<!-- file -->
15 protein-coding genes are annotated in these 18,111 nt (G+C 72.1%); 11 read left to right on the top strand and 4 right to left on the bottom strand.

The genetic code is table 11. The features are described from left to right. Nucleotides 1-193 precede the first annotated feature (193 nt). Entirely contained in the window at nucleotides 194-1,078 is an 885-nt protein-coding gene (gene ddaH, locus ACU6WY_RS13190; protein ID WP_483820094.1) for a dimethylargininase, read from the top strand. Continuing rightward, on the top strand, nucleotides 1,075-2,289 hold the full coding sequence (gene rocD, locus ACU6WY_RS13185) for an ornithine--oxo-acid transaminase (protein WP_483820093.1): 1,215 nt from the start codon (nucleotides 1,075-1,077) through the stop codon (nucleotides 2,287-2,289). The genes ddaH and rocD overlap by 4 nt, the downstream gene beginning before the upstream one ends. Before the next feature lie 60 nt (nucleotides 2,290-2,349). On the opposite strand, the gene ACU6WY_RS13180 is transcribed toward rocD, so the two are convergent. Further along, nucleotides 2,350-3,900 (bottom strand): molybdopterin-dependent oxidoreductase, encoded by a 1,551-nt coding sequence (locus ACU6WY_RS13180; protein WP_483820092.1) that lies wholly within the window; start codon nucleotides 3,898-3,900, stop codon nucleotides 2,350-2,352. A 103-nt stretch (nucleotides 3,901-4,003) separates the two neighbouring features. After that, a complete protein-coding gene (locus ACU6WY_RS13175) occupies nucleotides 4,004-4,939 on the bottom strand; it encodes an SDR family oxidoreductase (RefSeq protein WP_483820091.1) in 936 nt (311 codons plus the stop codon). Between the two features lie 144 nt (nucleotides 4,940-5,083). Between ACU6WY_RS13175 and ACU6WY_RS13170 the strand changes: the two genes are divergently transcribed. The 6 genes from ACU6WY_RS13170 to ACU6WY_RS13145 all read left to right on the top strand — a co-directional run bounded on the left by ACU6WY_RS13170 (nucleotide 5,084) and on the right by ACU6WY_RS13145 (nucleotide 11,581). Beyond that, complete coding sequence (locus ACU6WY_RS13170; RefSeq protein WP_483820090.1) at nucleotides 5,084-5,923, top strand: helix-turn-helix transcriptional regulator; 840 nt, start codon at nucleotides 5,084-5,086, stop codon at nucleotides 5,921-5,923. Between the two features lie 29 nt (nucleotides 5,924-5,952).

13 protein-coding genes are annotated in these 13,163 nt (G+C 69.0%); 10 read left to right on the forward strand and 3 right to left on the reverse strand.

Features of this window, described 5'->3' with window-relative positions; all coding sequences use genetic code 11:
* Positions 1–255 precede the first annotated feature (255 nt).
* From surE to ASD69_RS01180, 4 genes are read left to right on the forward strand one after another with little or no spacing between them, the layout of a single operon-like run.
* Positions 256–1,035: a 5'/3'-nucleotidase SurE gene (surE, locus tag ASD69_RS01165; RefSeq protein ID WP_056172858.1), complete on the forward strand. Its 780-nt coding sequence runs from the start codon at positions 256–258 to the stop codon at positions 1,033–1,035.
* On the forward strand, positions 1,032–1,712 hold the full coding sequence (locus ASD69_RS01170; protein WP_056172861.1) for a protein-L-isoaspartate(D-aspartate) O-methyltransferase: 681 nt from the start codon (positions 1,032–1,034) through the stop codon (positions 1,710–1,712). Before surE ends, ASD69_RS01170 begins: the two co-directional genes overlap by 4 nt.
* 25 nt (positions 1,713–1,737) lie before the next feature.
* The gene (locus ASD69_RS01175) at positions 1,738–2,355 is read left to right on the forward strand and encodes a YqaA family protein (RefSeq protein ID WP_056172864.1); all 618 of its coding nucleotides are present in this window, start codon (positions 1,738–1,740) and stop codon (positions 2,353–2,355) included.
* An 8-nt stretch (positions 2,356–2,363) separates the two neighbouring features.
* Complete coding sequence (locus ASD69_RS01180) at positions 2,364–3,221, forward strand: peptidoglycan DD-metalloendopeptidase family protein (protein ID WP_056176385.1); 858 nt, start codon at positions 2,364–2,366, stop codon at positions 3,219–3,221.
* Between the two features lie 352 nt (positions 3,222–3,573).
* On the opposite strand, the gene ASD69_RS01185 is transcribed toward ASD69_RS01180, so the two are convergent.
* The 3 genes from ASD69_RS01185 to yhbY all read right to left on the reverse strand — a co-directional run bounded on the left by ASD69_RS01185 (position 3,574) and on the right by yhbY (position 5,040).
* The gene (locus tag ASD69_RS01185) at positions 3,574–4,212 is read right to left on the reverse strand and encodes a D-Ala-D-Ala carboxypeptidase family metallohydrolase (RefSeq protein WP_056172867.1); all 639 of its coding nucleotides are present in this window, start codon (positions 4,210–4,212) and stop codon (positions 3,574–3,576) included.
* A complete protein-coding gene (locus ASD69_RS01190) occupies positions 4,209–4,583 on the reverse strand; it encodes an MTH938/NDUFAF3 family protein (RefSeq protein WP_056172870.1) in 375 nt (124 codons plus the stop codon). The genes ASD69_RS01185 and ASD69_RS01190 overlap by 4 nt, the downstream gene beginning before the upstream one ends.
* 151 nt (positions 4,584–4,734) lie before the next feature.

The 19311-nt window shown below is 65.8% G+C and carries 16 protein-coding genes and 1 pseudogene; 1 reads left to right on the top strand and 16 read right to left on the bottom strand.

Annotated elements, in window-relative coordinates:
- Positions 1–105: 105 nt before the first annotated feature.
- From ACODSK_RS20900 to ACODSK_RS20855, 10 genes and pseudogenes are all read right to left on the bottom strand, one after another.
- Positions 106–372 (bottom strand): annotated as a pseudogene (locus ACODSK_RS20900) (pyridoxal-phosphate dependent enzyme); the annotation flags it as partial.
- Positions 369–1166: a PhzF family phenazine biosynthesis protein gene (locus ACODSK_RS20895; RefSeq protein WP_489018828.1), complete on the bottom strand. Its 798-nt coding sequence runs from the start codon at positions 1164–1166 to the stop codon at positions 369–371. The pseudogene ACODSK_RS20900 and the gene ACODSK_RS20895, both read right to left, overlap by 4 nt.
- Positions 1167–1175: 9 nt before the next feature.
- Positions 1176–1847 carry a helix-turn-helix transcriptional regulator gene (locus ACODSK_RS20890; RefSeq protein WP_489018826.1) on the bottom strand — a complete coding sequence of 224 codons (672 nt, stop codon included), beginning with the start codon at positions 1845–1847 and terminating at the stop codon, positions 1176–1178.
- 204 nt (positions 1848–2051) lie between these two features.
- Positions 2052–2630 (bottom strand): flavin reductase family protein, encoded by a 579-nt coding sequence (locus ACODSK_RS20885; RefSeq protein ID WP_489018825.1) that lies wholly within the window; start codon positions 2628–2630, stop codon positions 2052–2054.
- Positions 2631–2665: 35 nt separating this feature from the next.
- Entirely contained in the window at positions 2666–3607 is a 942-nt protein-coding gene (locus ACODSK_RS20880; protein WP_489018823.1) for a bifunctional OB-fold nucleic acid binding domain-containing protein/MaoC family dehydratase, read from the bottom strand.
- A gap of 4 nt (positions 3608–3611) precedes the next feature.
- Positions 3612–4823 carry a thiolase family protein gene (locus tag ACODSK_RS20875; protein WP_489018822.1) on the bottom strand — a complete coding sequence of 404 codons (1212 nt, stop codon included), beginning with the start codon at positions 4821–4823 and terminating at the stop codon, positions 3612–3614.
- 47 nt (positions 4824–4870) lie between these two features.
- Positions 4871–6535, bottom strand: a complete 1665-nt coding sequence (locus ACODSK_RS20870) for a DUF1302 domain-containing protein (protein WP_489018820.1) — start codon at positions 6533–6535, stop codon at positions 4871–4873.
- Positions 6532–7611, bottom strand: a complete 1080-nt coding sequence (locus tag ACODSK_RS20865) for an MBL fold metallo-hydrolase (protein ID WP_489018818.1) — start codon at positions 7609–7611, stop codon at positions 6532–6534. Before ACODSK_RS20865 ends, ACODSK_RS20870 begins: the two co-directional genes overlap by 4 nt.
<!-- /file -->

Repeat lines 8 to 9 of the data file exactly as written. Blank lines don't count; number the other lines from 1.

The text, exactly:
* On the forward strand, positions 1,032–1,712 hold the full coding sequence (locus ASD69_RS01170; protein WP_056172861.1) for a protein-L-isoaspartate(D-aspartate) O-methyltransferase: 681 nt from the start codon (positions 1,032–1,034) through the stop codon (positions 1,710–1,712). Before surE ends, ASD69_RS01170 begins: the two co-directional genes overlap by 4 nt.
* 25 nt (positions 1,713–1,737) lie before the next feature.